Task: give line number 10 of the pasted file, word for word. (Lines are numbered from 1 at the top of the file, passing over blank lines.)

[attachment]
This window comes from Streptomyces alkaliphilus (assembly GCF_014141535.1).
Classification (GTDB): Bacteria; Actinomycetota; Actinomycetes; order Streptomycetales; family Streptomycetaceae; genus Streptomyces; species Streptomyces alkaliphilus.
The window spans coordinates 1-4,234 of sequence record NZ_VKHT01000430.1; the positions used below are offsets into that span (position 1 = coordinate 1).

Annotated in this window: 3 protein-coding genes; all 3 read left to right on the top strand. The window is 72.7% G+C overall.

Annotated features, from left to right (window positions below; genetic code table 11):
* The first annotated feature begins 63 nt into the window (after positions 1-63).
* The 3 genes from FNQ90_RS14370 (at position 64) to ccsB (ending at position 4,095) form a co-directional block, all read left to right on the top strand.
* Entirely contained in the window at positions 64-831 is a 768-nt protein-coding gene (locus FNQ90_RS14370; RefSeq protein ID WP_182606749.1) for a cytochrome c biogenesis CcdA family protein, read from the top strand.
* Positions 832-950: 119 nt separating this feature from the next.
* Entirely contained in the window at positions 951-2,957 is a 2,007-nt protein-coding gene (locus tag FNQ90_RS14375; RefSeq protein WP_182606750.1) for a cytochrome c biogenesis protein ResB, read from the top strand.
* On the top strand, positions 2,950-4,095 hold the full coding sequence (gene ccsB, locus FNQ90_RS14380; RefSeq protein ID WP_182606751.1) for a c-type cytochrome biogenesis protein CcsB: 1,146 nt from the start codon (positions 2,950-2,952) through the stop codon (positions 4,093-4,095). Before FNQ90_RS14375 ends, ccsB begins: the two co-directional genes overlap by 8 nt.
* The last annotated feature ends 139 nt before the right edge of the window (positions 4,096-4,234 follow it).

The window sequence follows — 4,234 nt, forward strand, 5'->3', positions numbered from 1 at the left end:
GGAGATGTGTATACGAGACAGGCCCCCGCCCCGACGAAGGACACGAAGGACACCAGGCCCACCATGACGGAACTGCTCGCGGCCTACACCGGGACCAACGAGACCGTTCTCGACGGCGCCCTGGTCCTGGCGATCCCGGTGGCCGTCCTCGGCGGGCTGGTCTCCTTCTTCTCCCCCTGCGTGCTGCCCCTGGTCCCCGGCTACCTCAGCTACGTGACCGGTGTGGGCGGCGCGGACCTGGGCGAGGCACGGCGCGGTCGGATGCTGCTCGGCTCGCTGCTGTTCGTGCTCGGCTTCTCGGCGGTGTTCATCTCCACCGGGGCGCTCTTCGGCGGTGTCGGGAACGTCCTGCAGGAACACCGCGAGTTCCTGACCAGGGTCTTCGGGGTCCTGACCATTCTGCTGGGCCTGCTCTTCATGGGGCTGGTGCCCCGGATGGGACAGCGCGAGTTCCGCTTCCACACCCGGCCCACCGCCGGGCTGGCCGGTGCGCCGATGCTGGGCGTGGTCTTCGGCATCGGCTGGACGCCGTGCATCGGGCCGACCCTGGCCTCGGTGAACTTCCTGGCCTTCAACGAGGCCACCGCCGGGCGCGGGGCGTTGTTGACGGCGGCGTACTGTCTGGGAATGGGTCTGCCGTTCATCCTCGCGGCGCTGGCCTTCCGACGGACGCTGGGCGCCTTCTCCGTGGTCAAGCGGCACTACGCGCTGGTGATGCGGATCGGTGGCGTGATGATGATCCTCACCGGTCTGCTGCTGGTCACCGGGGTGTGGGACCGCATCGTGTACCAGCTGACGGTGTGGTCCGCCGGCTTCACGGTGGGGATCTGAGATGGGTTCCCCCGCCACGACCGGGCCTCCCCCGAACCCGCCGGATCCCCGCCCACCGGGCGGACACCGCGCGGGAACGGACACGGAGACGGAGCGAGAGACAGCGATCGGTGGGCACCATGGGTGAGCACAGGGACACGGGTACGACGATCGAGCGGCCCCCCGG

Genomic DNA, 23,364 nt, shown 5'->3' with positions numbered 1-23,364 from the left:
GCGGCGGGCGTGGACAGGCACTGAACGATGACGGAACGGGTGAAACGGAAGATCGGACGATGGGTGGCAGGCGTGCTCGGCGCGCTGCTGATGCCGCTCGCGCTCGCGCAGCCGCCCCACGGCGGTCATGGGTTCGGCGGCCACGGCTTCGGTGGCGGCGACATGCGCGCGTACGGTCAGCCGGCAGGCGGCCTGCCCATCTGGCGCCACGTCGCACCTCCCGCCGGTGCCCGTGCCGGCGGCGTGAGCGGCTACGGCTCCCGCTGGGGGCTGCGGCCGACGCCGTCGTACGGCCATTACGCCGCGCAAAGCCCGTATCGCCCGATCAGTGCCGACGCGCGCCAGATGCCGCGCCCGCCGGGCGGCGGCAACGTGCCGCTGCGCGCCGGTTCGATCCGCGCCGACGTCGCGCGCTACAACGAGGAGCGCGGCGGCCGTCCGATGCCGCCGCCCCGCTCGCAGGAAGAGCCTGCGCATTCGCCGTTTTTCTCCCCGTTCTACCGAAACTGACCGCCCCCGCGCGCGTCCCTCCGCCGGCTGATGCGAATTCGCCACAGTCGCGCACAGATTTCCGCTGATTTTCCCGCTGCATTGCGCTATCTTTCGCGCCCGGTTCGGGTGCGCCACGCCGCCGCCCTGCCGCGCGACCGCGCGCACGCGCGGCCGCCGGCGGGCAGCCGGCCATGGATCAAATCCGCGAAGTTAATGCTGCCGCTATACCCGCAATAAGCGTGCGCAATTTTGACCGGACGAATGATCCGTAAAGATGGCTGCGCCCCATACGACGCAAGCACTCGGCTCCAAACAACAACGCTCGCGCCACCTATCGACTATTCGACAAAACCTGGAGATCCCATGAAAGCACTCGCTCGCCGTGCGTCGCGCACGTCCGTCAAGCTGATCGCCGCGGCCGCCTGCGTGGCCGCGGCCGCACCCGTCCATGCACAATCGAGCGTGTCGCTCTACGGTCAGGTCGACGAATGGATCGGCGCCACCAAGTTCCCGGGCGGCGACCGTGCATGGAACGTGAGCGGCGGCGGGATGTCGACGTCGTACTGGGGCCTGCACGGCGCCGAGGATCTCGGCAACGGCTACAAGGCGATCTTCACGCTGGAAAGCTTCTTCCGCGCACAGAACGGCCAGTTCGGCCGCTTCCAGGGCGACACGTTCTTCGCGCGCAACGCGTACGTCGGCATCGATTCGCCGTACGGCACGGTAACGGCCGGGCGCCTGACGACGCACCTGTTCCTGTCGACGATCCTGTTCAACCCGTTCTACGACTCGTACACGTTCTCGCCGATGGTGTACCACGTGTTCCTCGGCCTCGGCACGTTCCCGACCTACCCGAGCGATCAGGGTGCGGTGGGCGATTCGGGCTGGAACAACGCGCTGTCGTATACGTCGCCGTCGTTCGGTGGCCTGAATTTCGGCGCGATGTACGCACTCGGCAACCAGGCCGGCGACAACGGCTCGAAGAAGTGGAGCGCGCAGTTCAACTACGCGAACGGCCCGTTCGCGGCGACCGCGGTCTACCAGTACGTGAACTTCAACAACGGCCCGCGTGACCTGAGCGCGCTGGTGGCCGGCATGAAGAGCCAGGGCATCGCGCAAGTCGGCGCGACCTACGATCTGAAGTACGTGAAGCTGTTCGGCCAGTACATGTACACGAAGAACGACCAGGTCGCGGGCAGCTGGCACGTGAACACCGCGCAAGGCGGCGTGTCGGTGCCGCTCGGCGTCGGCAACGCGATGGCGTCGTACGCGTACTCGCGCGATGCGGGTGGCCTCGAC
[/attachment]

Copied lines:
* Entirely contained in the window at positions 951-2,957 is a 2,007-nt protein-coding gene (locus tag FNQ90_RS14375; RefSeq protein WP_182606750.1) for a cytochrome c biogenesis protein ResB, read from the top strand.